The good people at /Film have posted another Bill Murray inspired piece of art, this time a t-shirt by artist Paul O’Sullivan called “Being Bill Murray.” This isn’t the first time Murray’s diverse career has inspired an artist.
The shirt includes three of the four characters Murray has played for Wes Anderson (from left to right): Raleigh St. Clair (The Royal Tenenbaums), Herman Blume (Rushmore), and Steve Zissou (The Life Aquatic with…). No spot for The Businessman from The Darjeeling Limited? What’s the deal?
You can click the picture below to see a bigger version and order one for yourself. (That is, if you’re either a small or an x-large. All other sizes are unfortunately out of stock.)
Murray can currently be seen in his third film with director Jim Jarmusch The Limits of Control which is in limited release and will be expanding throughout the month.
Kim Morgan wrote an intriguing piece for the Huffington Post on Father’s Day examining “five fantastically flawed fathers” from film. These include Nicholas Cage in Raising Arizona, Ryan O’Neal in Paper Moon, and of course Gene Hackman in The Royal Tenenbaums.
Paris fashion week is in full swing and Marc Jacobs, as usual, has been impressing the critics. We of course know that Marc Jacobs (creative director for Louis Vuitton) had a close working relationship with Wes Anderson on The Darjeeling Limited with the creating of the spectacular luggage and suits used by Francis and his brothers. But in the Guardian piece it seems that the film that “most influences” Jacobs his The Royal Tenenbaums:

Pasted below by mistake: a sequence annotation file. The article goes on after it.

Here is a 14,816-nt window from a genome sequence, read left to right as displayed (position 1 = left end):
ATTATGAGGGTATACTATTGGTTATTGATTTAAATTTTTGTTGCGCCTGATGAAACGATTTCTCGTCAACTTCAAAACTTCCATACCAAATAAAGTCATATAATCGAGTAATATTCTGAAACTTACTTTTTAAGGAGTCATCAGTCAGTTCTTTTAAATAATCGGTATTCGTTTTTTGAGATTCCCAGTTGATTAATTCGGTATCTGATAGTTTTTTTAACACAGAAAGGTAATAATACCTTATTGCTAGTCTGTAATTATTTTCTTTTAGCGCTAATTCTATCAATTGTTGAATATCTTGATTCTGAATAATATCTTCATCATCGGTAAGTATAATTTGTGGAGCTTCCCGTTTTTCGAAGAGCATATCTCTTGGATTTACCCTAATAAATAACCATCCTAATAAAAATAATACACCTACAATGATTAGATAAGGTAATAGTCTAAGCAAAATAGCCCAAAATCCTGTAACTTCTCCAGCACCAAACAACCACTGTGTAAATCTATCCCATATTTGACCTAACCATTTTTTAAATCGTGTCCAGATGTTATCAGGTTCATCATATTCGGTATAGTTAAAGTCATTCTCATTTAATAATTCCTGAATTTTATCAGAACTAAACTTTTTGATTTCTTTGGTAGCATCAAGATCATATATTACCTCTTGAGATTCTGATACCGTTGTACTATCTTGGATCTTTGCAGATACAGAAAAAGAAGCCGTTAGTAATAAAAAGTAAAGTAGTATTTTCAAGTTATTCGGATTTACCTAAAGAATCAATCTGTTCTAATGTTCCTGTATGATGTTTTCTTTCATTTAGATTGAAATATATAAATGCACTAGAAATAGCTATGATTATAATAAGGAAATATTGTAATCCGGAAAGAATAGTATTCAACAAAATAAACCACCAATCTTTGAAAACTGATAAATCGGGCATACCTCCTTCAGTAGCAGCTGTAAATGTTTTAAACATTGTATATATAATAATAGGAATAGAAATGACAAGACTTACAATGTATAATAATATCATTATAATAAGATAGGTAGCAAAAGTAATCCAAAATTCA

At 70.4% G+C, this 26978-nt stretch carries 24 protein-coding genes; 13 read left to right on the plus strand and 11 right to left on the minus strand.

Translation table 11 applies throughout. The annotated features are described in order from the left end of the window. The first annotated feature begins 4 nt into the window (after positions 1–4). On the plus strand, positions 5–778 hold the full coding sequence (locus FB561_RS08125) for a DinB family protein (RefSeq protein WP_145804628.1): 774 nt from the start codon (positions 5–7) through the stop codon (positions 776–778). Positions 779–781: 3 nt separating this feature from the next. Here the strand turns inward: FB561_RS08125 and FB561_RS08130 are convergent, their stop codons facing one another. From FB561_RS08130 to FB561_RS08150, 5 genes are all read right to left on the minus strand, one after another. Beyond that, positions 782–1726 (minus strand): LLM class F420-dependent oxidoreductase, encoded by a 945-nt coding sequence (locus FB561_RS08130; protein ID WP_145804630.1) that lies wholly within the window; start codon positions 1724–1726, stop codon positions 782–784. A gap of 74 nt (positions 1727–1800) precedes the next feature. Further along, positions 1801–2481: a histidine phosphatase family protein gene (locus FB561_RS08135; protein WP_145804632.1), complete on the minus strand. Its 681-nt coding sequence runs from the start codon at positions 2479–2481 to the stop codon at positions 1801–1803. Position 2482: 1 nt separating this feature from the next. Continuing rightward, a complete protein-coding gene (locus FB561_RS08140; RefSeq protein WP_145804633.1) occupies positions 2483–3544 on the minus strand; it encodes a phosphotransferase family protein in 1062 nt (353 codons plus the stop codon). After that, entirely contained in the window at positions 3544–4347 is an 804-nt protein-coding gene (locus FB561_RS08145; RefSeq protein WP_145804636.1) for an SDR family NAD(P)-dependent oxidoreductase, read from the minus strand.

Louis Vuitton only started making clothes 10 years ago under the aegis of Marc Jacobs, almost 150 years after the label first knocked out the ubiquitous bags. But its fashion division has become a credible player and last year the label achieved record growth. As if to rub in the American-ness, Jacobs has said that the film that influences him most is not Breakfast at Tiffany’s but The Royal Tenenbaums, Wes Anderson’s offbeat film about a dysfunctional family.
Anderson was also in attendance at this show (as was Sofia Coppola and many others).